St. Doolaghs Holy Well

Octagonal Baptistry

Octagonal Baptistry

The last items of interest to be seen on the grounds of St. Doolaghs are the rumoured three holy wells. The first is believed to be connected to the small octagonal structure known as the Baptistery, which has become famous in its own right as it can boast as being the last known surviving detached baptistery in the country. In 1609 the inside of this unique structure was decorated with frescoes of various saints popular in Ireland. These unfortunately no longer exist and are said to have been destroyed by a Sir Richard Bulkeley from Dunlavin on his return from the Battle of the Boyne in 1690.

St. Catherine's Pond

St. Catherine’s Pond

Adjacent to the octagonal baptistry is an open-air pool with stone seating, known as St Catherine’s pond. It has been said  that the baptistry was for the baptism of boys and that the pool was for the baptism of girls, but it is more likely that the pool is for adult baptism by full immersion, with the small baptistery being reserved for the baptisim of children.

The Well House

The Well House

Just after St. Catherine’s pond there is another building which appears to be some sort of a well house. Unfortunatly at the end of the steps the enterance is blocked by an iron gate. All waters appear to have dried up and some say that the expansion works on the nearby road caused the well to dry up. Access to the wells is through the church grounds.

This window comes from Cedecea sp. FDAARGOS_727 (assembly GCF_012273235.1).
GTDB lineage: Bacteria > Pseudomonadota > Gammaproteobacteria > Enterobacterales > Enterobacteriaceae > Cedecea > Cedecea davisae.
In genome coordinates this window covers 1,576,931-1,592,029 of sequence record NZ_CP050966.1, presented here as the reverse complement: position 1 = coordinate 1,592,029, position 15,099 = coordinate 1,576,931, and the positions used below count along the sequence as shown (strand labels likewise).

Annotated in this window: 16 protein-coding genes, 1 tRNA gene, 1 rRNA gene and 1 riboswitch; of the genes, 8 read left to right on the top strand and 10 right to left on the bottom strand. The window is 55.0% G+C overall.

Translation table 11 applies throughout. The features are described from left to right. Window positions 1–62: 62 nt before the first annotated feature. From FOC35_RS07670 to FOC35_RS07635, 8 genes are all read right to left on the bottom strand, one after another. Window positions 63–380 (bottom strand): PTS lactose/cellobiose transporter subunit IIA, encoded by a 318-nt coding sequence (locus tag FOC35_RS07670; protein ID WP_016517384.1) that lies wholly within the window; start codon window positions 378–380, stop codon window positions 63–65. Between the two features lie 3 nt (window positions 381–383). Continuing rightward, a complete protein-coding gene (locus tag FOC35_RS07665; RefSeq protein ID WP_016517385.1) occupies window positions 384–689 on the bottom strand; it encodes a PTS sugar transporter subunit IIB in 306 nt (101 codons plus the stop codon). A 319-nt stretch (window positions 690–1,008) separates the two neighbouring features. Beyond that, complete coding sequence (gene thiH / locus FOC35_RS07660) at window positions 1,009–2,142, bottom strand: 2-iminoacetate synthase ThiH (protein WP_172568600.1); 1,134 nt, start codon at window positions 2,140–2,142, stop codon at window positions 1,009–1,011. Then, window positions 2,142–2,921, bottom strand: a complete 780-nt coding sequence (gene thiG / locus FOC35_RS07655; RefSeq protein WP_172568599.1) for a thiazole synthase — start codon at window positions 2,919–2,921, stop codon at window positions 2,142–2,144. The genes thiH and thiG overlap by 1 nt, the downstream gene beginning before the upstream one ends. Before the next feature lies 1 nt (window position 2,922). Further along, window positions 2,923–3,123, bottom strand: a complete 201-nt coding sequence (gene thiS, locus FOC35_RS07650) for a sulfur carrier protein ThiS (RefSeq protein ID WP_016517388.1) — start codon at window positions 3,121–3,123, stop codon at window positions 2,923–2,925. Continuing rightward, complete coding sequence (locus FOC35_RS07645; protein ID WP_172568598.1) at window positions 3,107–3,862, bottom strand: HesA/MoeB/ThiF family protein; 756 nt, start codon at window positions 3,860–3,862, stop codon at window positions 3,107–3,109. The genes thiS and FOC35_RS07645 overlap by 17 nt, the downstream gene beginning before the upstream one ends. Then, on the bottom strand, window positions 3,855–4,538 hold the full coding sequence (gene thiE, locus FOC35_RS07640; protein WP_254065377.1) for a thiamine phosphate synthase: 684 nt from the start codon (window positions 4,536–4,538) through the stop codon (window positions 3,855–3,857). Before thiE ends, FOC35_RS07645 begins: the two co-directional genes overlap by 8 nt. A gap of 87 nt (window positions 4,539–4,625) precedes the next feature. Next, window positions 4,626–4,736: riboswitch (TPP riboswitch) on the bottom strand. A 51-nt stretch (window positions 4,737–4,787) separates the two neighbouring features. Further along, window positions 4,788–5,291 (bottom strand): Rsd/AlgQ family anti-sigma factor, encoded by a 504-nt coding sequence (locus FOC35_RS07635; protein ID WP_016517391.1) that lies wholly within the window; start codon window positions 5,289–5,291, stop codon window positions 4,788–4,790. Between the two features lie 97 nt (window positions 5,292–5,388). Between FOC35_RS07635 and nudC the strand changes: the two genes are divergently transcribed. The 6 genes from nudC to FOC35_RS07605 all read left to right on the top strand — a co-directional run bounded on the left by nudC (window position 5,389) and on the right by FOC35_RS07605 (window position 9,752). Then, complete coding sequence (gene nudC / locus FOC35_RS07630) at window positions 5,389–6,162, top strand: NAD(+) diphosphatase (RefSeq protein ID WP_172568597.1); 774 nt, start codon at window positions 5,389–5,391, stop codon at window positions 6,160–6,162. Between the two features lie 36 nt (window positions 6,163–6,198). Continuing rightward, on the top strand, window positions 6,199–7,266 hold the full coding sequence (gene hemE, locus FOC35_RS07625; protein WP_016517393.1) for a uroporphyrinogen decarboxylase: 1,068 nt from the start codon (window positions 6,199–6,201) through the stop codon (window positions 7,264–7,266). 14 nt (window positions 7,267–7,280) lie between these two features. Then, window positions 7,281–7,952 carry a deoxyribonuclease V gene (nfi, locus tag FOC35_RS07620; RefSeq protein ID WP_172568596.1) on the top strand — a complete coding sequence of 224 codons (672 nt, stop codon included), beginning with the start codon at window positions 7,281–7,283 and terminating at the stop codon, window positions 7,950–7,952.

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About edmooneyphotography

Photographer, Blogger, Ruinhunter, with an unhealthy obsession for history, mythology and the arcane.
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15 Responses to St. Doolaghs Holy Well

  1. kiwiskan says:

    fascinating images. Thanks


  2. noelgreene says:

    Ed, very informative and thanks for sharing


  3. These really work in color. Another interesting post – thanks!


    • Cheers Rob, I never quite know when I start a new set what direction to go when editing. I guess it depends on what mood I’m in. Hopefully I’m making the right choices so far!


      • Indeed you are – and that is the great thing with digital – you do not have to make these choices on the front end – I used to carry three FM bodies around, just to be sure I had the correct film/ISO combo with me.


  4. Not only are these lovely photos, they tell a very interesting story. Thank you!


  5. LB says:

    Your posts always tell such interesting bits of history, and your photography helps us to visualize what might have been going on centuries ago.
    I love shadows and these on the stonework are great!


  6. Dwfmedia says:

    Nice work… Interesting too 🙂 cheers


  7. StillWalks says:

    Glad she was ok and would love to know what the problem was.


  8. StillWalks says:

    Happy Birthday 🙂


  9. wildninja says:

    I am fascinated by the sites you photograph. Thank you for giving us Americans a window into such places.


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